I suppose it is time well wasted pointing out that while God may not always appear to respond to our prayers, or may not respond in exactly the way we’d like, no Christian theologian I’ve ever read thinks that God simply ignores them. Likewise, it may be futile to point out that an infinite, eternal God existing everywhere simultaneously doesn’t have to take “time out from his busy schedule” to do anything at all (including locating a set of keys), as he is never pressed for time. But I’m a glutton for punishment.

Not glutton enough to take the “child being raped and murdered” rhetorical bait though.

A Modest Series of Comparatively Speedy Observations

Not being infinite, to try to answer Mr. Hobbs point by point would take more than one lifetime, so I will not even begin to attempt a comprehensive analysis or rebuttal of his allegations about Christianity and the Bible. I do, however, note a few recurring themes in his dismissal of all things spiritual.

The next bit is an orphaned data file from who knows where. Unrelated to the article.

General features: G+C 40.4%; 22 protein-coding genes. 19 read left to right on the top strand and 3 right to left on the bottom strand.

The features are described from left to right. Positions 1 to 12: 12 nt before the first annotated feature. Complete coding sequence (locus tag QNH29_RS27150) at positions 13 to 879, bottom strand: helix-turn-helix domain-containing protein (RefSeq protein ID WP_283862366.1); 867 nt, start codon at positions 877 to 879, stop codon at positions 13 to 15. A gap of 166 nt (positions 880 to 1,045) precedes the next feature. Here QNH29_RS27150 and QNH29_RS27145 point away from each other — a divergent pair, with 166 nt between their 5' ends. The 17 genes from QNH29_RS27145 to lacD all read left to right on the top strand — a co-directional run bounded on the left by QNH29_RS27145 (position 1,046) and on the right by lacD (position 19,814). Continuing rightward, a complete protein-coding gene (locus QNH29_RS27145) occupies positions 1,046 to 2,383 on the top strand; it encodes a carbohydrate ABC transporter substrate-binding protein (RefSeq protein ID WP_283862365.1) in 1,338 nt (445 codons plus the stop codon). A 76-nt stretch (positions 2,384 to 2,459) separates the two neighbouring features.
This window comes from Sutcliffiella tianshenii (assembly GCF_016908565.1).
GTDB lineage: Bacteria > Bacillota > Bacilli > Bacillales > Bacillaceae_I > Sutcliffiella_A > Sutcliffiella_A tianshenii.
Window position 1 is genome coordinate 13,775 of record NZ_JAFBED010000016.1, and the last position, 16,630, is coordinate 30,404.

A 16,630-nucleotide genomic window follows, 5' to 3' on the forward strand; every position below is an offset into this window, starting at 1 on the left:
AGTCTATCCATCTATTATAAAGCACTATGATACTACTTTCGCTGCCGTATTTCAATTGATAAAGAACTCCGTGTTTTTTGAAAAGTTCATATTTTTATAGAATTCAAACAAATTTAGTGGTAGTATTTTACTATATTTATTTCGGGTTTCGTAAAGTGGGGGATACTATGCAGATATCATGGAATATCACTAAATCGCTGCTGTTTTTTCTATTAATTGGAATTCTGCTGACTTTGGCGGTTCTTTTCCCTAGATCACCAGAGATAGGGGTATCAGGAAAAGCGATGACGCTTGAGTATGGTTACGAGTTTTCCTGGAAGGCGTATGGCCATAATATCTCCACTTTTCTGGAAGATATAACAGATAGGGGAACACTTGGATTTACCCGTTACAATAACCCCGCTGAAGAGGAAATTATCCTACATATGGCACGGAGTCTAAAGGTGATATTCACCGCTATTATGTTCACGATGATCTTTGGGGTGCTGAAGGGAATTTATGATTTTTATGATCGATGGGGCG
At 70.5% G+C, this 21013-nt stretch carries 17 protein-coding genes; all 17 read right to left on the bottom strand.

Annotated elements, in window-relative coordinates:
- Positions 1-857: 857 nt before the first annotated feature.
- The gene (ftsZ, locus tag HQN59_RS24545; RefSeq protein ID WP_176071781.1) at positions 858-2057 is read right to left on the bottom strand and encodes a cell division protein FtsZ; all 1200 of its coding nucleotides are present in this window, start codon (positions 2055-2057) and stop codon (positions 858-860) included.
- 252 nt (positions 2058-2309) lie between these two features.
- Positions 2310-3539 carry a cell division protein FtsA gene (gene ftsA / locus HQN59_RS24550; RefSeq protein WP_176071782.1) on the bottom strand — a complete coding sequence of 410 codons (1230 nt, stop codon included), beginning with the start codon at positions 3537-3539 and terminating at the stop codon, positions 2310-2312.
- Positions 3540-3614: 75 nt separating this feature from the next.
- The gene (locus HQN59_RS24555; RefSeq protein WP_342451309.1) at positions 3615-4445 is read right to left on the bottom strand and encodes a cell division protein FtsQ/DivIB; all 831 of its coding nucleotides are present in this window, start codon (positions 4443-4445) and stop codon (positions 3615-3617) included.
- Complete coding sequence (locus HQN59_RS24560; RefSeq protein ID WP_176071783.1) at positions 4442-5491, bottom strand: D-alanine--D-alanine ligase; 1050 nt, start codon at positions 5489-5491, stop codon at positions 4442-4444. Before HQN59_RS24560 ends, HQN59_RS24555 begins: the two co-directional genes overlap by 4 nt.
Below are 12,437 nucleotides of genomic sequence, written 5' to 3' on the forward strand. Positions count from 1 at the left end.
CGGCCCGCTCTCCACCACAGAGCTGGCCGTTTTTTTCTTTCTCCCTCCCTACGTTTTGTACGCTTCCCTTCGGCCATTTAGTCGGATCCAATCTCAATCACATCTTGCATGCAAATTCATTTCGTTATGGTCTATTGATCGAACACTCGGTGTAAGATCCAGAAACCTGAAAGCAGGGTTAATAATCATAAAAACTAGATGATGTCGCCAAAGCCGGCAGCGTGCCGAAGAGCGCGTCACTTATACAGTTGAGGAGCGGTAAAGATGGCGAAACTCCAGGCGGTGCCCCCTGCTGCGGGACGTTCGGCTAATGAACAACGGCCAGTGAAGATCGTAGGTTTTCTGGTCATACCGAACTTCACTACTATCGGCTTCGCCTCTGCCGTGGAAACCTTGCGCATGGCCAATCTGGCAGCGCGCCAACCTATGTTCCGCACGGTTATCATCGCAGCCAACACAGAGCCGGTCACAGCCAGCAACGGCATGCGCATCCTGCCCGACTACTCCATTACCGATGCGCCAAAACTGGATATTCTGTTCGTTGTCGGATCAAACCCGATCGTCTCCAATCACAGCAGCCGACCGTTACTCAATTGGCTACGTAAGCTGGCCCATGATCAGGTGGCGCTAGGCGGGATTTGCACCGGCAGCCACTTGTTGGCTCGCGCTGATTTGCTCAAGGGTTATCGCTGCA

Give God the Credit / Give God the Blame

First, I note that he starts with an assumption (trained into him, he says, by his good church upbringing) that God did things in his teen years like help him find his keys or do well on tests. When he meditated later on these assumptions, he found them to be baseless and eventually arrived at the conclusion that God does not exist. I am shortening the process and leaving out many things for simplicity’s sake that he has seen fit to include, but Mr. Hobbs would surely agree that since he has recounted these events, they were a contributing factor in his loss of faith.

One can only comment that if we start with skewed or false assumptions about how God works, and those assumptions eventually prove debatable or untrue, loss of faith in God is only one possible outcome. Another much more sensible outcome is that we lose faith in our own preconceived notions and begin our search for God from scratch, preferably by reexamining the scriptures that claim to speak of him.

This clearly did not occur in Kendall Hobbs’ case.

Those “Inconsistent” Scriptures

Second, I note that when Mr. Hobbs finally turned to the scriptures, he concluded that they failed him. His examples are too numerous to note, but they all crop up ad nauseum on atheist websites. They are not new, and they have been answered by many serious Bible students over and over again.